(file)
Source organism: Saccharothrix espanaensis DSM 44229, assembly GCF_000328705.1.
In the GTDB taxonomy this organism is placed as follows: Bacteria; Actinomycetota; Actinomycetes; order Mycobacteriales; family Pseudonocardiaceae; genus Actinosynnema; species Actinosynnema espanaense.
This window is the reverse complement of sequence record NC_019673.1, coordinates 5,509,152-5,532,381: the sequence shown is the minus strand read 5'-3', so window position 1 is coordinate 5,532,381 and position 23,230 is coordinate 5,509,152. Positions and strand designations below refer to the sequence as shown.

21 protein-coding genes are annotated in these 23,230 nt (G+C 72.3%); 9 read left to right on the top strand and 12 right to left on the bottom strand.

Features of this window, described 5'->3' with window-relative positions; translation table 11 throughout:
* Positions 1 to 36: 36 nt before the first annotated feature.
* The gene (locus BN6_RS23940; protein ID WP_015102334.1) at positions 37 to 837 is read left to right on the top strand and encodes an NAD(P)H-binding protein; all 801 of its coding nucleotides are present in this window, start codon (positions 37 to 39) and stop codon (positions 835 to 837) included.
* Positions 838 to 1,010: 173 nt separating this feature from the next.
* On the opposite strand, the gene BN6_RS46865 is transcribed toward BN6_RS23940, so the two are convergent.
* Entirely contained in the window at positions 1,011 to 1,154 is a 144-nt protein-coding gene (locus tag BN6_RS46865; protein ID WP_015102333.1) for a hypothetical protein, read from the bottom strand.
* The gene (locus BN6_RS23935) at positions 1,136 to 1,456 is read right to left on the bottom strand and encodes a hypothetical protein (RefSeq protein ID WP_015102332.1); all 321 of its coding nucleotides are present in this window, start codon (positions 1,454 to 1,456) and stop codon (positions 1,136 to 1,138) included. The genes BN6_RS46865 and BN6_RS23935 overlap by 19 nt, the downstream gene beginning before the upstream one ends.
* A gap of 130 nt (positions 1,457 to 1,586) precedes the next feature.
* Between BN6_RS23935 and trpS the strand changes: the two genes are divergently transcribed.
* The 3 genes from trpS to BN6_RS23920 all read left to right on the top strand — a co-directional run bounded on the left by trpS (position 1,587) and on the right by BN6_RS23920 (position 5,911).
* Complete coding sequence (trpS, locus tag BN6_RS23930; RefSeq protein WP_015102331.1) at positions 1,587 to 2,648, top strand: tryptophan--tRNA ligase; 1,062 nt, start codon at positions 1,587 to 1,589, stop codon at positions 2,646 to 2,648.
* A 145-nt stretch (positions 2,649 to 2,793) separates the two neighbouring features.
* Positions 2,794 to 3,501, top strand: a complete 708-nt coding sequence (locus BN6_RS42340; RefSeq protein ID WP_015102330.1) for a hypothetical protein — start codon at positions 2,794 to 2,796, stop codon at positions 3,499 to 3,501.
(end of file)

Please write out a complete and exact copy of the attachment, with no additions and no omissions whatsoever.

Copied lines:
Source organism: Saccharothrix espanaensis DSM 44229, assembly GCF_000328705.1.
In the GTDB taxonomy this organism is placed as follows: Bacteria; Actinomycetota; Actinomycetes; order Mycobacteriales; family Pseudonocardiaceae; genus Actinosynnema; species Actinosynnema espanaense.
This window is the reverse complement of sequence record NC_019673.1, coordinates 5,509,152-5,532,381: the sequence shown is the minus strand read 5'-3', so window position 1 is coordinate 5,532,381 and position 23,230 is coordinate 5,509,152. Positions and strand designations below refer to the sequence as shown.

21 protein-coding genes are annotated in these 23,230 nt (G+C 72.3%); 9 read left to right on the top strand and 12 right to left on the bottom strand.

Features of this window, described 5'->3' with window-relative positions; translation table 11 throughout:
* Positions 1 to 36: 36 nt before the first annotated feature.
* The gene (locus BN6_RS23940; protein ID WP_015102334.1) at positions 37 to 837 is read left to right on the top strand and encodes an NAD(P)H-binding protein; all 801 of its coding nucleotides are present in this window, start codon (positions 37 to 39) and stop codon (positions 835 to 837) included.
* Positions 838 to 1,010: 173 nt separating this feature from the next.
* On the opposite strand, the gene BN6_RS46865 is transcribed toward BN6_RS23940, so the two are convergent.
* Entirely contained in the window at positions 1,011 to 1,154 is a 144-nt protein-coding gene (locus tag BN6_RS46865; protein ID WP_015102333.1) for a hypothetical protein, read from the bottom strand.
* The gene (locus BN6_RS23935) at positions 1,136 to 1,456 is read right to left on the bottom strand and encodes a hypothetical protein (RefSeq protein ID WP_015102332.1); all 321 of its coding nucleotides are present in this window, start codon (positions 1,454 to 1,456) and stop codon (positions 1,136 to 1,138) included. The genes BN6_RS46865 and BN6_RS23935 overlap by 19 nt, the downstream gene beginning before the upstream one ends.
* A gap of 130 nt (positions 1,457 to 1,586) precedes the next feature.
* Between BN6_RS23935 and trpS the strand changes: the two genes are divergently transcribed.
* The 3 genes from trpS to BN6_RS23920 all read left to right on the top strand — a co-directional run bounded on the left by trpS (position 1,587) and on the right by BN6_RS23920 (position 5,911).
* Complete coding sequence (trpS, locus tag BN6_RS23930; RefSeq protein WP_015102331.1) at positions 1,587 to 2,648, top strand: tryptophan--tRNA ligase; 1,062 nt, start codon at positions 1,587 to 1,589, stop codon at positions 2,646 to 2,648.
* A 145-nt stretch (positions 2,649 to 2,793) separates the two neighbouring features.
* Positions 2,794 to 3,501, top strand: a complete 708-nt coding sequence (locus BN6_RS42340; RefSeq protein ID WP_015102330.1) for a hypothetical protein — start codon at positions 2,794 to 2,796, stop codon at positions 3,499 to 3,501.